By Lisa Rapaport

(Reuters Health) – Charcoal toothpaste may be having a moment as a go-to brightening and whitening tool, but some dentists say these products might actually damage tooth enamel and make cavities more likely.

At a minimum, any claims charcoal toothpaste marketers make have no scientific evidence behind them, the authors of a paper in the British Dental Journal warn.

“The evidence highlighting any potential benefits of charcoal toothpaste over regular toothpaste is severely lacking,” said Dr. Joseph Greenwall-Cohen of the University of Manchester Dental School in the UK, one of the coauthors.

“In general, I would encourage all people to stick to regular toothpaste over charcoal toothpaste,” Greenwall-Cohen said.

A wide variety of charcoal toothpastes and tooth powders are available on store shelves, and packaging often claims that these products are “natural” or “eco-friendly” or have “antibacterial” or “antifungal” properties, the paper notes. This may persuade consumers they’re buying something good for the environment that can also help prevent or treat gum disease or other oral health problems.

“There is simply no scientific proof that these products are capable of detoxifying your mouth, offer any increased antimicrobial activities (antibacterial, antifungal, antiviral), or can fortify/remineralize/strengthen tooth structure,” said Dr. John Brooks, a researcher at the University of Maryland School of Dentistry in Baltimore who wasn’t involved in the paper.

There’s an outside chance that charcoal toothpaste might lure some people with poor oral health habits to suddenly start flossing and brushing after every meal, and if this happens it could be considered one benefit of these products, Greenwall-Cohen and colleagues write.

But the problem is that people with poor oral hygiene who try charcoal toothpaste may actually find it damages their tooth enamel or increases their risk of cavities, they warn.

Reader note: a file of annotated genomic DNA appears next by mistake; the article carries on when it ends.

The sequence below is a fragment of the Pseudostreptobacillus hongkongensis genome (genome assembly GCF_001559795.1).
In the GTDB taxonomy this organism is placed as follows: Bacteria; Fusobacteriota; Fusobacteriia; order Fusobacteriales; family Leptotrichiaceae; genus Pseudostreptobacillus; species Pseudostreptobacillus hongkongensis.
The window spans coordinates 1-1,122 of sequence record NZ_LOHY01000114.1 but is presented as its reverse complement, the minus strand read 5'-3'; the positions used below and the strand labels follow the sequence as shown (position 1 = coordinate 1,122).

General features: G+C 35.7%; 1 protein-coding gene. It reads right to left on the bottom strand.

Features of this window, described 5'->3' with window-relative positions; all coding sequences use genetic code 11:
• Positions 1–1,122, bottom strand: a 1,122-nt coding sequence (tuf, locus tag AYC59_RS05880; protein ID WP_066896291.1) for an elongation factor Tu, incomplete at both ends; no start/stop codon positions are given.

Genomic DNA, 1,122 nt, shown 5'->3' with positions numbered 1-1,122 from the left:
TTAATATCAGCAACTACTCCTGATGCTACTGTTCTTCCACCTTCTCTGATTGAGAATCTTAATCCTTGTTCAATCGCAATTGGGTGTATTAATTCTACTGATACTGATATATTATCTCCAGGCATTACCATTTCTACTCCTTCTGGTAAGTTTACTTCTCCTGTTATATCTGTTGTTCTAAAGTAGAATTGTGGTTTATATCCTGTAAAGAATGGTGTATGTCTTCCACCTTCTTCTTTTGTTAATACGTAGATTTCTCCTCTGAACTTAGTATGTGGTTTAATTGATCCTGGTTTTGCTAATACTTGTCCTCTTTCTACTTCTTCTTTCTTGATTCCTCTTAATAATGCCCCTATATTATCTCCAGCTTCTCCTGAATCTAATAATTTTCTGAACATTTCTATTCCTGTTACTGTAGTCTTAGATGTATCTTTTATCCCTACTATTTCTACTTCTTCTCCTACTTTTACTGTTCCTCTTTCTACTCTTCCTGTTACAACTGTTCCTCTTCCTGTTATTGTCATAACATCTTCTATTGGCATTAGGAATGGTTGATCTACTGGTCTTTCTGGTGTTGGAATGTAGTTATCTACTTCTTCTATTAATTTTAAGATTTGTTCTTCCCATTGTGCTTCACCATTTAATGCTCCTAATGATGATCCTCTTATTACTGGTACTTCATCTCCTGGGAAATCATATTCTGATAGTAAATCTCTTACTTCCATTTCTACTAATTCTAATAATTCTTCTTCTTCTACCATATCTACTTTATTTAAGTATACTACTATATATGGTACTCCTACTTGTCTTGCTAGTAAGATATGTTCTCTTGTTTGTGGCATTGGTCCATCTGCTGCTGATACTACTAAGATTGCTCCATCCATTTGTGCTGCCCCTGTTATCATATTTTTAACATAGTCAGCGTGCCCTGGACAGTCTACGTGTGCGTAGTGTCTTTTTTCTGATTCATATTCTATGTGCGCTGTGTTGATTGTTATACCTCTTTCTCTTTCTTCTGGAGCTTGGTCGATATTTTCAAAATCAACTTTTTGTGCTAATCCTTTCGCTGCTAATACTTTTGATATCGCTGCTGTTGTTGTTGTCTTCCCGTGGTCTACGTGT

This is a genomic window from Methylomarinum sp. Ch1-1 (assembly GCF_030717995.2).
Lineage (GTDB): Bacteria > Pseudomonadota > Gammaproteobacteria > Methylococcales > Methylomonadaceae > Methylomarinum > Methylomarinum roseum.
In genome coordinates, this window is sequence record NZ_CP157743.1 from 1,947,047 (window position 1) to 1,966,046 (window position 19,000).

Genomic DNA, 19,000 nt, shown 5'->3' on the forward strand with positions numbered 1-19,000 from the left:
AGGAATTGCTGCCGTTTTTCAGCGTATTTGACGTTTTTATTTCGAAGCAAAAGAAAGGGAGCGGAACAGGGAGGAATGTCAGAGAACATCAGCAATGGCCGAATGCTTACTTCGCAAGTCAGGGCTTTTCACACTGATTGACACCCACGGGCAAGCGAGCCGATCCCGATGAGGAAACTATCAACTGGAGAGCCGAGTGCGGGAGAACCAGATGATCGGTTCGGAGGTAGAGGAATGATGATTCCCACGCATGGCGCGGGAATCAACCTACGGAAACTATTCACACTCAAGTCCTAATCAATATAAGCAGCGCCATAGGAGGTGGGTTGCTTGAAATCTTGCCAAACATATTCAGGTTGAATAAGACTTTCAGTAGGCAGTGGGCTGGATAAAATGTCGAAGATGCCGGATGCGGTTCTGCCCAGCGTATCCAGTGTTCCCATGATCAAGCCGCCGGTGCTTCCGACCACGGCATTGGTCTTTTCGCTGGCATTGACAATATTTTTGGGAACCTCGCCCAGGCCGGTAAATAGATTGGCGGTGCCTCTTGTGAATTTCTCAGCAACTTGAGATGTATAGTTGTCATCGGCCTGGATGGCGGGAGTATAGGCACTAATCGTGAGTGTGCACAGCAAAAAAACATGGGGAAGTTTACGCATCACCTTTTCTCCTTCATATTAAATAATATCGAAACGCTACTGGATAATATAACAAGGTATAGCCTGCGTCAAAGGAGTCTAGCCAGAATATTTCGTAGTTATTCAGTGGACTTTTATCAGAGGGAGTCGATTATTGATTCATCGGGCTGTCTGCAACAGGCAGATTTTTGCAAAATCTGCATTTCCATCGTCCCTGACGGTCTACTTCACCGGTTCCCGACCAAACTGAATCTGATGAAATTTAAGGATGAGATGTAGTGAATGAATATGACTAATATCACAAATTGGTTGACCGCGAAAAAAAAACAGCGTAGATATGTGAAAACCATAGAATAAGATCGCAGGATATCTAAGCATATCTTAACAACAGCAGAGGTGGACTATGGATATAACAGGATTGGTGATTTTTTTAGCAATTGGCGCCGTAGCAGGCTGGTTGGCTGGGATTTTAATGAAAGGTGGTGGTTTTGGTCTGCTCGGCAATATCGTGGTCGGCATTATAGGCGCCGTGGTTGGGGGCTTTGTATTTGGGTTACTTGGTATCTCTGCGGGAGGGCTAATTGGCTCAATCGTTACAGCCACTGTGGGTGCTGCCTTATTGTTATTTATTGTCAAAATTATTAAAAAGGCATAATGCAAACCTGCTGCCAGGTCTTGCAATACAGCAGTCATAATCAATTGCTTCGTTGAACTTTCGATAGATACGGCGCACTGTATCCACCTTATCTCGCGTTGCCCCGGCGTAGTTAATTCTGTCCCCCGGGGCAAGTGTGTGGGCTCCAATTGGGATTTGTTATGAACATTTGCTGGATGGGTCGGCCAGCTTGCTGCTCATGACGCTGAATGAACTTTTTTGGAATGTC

Not much research to date has tested the safety and effectiveness of charcoal toothpaste against alternatives in head-to-head clinical trials.

Some small studies looking at the effects of charcoal toothpaste have, however, found that it may be too abrasive to tooth enamel. Charcoal may erode the outer layer of enamel on teeth, exposing interior tissue and increasing the risk of tooth decay, some of these studies suggest.

Charcoal may also cause cancer, Brooks, who has done research on charcoal toothpaste, said by email.

“I have concerns about the chronic exposure of the oral mucosa (tissue) to charcoal as the federal government has classified charcoal as a carcinogen,” Brooks said. “Another potential health concern we uncovered was that one-third of the 50 brands of charcoal toothpaste we investigated included bentonite clay, a mineral that may contain crystalline silica, another recognized carcinogen by the federal government,” Brooks said.

When consumers do seek out specific toothpaste ingredients, fluoride is what matters most, dentists say. Plenty of research has found brushing with a toothpaste that contains fluoride can help prevent tooth decay and cavities.

“None of the charcoal toothpastes would likely offer any cavity-fighting potential any more than brushing with non-fluoride toothpaste,” Brooks said.

SOURCE: British Dental Journal, online May 10, 2019.